CHI TOWN DEBT COLLECTOR SAGA, MUNICIPALITY THREATENS RESIDENTS | Chitungwiza Municipality has clashed with a residents’ representative body, Chitungwiza Residents Trust (Chitrest), after the local authority stated its intention to hire a debt collector to recover over $62 million owed by ratepayers.
The decision was made after a paltry 4 666 out of 55 000 residents that are understood to be indebted negotiated for a payment plan as at the cut-off date on October 14.
Chitrest believes that move is insensitive. Last Friday, acting town clerk Ms Charity Maunga said residents ignored the municipality’s call to engage the local authority over what they owe.
“We have extended the deadline three times: the first time an advert came out in August, then end of September and mid-October,” said Ms Maunga.
“We were calling upon our residents to come forward and make payment plans since we appreciate that the economic situation on the ground is not permitting for them to pay their arrears at one go. We were so lenient, giving them more time to pay their debts and after the deadline about 4 666 residents have responded to the call contrary to the 55 000 in our data base.”
Ms Maunga said Chitungwiza tried everything possible to persuade residents to comply, but to no avail.
“We have done stakeholder engagements with various stakeholders as an open plea from council to pay our creditors and give quality service to our residents,” she said.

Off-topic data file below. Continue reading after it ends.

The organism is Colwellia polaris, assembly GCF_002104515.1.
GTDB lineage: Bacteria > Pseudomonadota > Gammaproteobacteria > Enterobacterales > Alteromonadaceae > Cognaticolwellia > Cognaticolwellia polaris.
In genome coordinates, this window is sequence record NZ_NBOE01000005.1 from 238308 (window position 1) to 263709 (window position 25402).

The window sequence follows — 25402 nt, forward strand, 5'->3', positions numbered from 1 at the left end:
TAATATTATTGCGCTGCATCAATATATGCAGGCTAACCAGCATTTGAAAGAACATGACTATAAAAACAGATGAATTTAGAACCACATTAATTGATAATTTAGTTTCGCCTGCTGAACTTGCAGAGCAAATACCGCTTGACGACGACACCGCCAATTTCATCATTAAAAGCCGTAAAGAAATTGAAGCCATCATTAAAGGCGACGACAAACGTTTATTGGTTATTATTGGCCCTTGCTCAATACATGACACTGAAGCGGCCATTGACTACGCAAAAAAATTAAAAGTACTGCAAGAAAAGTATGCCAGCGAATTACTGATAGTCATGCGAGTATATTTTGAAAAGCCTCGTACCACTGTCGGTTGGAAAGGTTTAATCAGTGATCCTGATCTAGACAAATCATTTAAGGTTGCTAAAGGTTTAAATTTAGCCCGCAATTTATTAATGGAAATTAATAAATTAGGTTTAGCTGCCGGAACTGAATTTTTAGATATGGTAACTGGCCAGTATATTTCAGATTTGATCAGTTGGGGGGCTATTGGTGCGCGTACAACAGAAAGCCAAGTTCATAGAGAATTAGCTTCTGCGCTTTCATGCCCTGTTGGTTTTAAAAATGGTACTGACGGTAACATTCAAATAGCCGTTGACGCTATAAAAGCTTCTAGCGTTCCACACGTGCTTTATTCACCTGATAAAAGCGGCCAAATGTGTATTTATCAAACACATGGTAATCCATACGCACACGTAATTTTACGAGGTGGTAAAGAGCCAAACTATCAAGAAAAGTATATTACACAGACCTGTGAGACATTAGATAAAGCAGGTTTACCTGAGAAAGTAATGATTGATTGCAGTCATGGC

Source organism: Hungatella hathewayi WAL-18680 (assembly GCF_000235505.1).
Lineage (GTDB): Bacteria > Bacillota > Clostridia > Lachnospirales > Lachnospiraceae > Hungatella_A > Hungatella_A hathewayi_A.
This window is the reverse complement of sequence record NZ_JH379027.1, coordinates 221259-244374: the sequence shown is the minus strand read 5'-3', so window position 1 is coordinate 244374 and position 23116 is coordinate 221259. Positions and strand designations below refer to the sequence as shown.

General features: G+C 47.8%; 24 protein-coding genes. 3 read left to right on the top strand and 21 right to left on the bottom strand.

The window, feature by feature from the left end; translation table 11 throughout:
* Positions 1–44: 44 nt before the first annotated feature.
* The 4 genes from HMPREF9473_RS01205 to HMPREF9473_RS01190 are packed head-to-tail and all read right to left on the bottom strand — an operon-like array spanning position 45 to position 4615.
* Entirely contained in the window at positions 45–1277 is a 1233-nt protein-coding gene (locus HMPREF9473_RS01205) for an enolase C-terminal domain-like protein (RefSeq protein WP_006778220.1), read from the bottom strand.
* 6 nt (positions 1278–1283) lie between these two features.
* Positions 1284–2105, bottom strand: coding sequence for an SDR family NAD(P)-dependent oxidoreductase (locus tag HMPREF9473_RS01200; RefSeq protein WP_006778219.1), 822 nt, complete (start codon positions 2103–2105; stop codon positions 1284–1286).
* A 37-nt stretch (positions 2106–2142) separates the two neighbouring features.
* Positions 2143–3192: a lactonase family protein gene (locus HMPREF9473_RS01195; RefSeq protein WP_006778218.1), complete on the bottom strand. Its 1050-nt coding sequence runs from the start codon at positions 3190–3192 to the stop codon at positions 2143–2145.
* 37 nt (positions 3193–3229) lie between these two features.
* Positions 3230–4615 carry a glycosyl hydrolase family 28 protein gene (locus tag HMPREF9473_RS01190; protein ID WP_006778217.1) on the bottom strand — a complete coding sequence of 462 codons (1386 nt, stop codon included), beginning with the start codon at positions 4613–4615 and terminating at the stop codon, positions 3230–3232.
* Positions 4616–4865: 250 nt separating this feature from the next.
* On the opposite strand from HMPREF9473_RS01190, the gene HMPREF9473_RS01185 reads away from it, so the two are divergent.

“We also thought our residents would respond to our call, now that they have not responded, we have no choice but to engage a debt collector because we need some money.”
Ms Maunga noted that they were still willing to engage residents. But Chitrest is against the decision to set a debt collector on residents.
“While as an organisation we have always fully encouraged our membership to take up their responsibility of paying their bills, it is the punitive, heartless and a greedy idea to engage a debt collector,” said Chitrest acting director Ms Alice Kuvheya.
She said the local authority was superintending over a grand collapse in critical service delivery, as was clearly evidenced by the unavailability of tap water, a dilapidated road network and pathetic solid and liquid waste disposal.
“We need not to remind council that you eat what you gather and as such, we will only pay for services rendered,” said Ms Kuvheya.